When David and Maddie meet the owner of a club who tells them about an unresolved murder. Maddie and David argue about who they think the real murderer is and, in their dreams, set about solving the ...
The battle between Sam and David continues and became serious when Sam proposed to Maddie. She is non-committal with her answer but it forces David to think about how he feels about Maddie. Sam and ...
The top model Maddie Hayes was betrayed by her investment adviser who flew with all her money to South-America and began the hard life of a Casino owner. All the unfaithful manager has left Maddie is her house, her unbelievable beauty and intelligence and the run-down detective-agency "City Angels" (renamed by Maddie into "Blue Moon"). Because of her lack of money, she wants to sell the agency, but the houses only detective David Addison tries to convince her to join the agency as the new boss. So Maddie Hayes becomes involved in the work of a real private detective, which means so hard work as to spy upon unfaithful husbands, find missing people or murderers, foil attempts on VIP's lives, stop killers, help lovers and by the way save the world's peace and existence. While doing this Maddie and David try to get used to each other and this way they recognize their complete difference in life-style, humour, amusement and of course in the way how to run a detective agency. Maybe this is ... Written by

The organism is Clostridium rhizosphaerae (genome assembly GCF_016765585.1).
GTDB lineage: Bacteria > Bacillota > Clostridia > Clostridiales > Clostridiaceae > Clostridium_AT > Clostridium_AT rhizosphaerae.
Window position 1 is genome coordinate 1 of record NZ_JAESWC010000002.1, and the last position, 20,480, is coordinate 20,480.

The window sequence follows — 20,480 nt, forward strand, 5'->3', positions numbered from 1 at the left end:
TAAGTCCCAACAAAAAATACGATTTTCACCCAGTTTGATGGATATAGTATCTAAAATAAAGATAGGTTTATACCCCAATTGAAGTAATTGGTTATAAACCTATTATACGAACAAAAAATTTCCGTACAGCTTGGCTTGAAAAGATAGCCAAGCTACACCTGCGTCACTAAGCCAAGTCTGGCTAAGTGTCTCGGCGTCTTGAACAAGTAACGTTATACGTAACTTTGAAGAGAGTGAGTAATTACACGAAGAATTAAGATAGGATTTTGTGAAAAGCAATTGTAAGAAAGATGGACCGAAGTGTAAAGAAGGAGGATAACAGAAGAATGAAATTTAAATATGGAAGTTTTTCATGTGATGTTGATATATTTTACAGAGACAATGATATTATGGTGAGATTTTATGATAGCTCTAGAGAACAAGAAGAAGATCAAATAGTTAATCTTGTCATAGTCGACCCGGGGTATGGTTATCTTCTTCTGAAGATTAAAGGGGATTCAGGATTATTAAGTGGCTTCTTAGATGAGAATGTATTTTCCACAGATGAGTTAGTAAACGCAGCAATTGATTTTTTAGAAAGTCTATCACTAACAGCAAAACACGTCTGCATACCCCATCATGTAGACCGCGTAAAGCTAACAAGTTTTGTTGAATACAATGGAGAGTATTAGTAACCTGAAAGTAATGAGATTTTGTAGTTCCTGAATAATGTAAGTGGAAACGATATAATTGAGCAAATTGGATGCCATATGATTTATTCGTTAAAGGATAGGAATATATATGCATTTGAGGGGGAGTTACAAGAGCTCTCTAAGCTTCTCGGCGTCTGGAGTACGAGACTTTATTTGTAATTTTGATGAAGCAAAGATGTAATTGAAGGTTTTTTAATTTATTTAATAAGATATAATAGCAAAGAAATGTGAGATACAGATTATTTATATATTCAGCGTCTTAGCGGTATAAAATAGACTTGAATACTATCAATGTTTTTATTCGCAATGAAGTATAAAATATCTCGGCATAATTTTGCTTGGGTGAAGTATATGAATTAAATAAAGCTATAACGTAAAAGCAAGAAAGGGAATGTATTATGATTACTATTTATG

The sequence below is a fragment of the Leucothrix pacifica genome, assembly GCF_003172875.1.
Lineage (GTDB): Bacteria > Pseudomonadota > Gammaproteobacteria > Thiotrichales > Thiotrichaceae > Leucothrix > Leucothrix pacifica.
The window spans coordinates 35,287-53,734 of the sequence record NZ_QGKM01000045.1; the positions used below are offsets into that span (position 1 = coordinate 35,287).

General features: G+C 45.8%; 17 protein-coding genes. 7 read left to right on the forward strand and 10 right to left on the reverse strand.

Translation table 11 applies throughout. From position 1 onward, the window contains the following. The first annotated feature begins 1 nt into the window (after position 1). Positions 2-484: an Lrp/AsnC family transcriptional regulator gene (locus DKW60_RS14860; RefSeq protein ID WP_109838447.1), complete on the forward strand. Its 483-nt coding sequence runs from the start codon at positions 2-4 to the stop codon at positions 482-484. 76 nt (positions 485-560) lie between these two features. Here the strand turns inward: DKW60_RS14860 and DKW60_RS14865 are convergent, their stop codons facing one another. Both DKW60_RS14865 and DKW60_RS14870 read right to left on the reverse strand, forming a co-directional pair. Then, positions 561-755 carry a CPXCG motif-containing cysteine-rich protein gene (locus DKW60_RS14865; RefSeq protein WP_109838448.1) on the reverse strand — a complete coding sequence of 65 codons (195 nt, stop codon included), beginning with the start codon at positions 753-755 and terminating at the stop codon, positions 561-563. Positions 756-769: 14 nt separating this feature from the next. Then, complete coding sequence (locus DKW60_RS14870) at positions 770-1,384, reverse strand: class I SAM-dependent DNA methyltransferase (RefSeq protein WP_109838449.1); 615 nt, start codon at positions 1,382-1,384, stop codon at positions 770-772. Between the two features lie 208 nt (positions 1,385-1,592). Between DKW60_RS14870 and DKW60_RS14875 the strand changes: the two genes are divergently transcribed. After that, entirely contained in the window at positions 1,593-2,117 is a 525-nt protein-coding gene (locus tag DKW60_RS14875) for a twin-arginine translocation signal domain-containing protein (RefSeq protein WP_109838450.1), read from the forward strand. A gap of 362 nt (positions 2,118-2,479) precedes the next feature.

Adrian Schuster & Oliver Philipp <firstname.lastname@example.org>
Many episodes included a shot of Maddie's feet stepping off of the elevator and walking to her office. Glenn Gordon Caron admitted that the shots existed to give him time to complete the script. Scripts were constantly re-written, and shooting often began without a completed script. Caron would continue writing while shots of Maddie's feet were set up and filmed. See more »
Moonlighting was one of those shows that I didn't watch at first but once I caught an episode I was hooked. The constant sparring of Maddie and David was excellent with a lot of acknowledgement to the camera. I even enjoyed the episodes where Agnes Dipesto and Herbert Viola were given more screen-time.
My favourite episodes include the feature length first episode, "The Lady in the Iron Mask", "Atomic Shakespeare", "The Straight Poop", "It's a Wonderful Job" and "Poltergeist III Dipesto Nothing".
It's currently airing on a cable channel in the U.K. and although not all episodes were good the majority were very well written with many memorable scenes.
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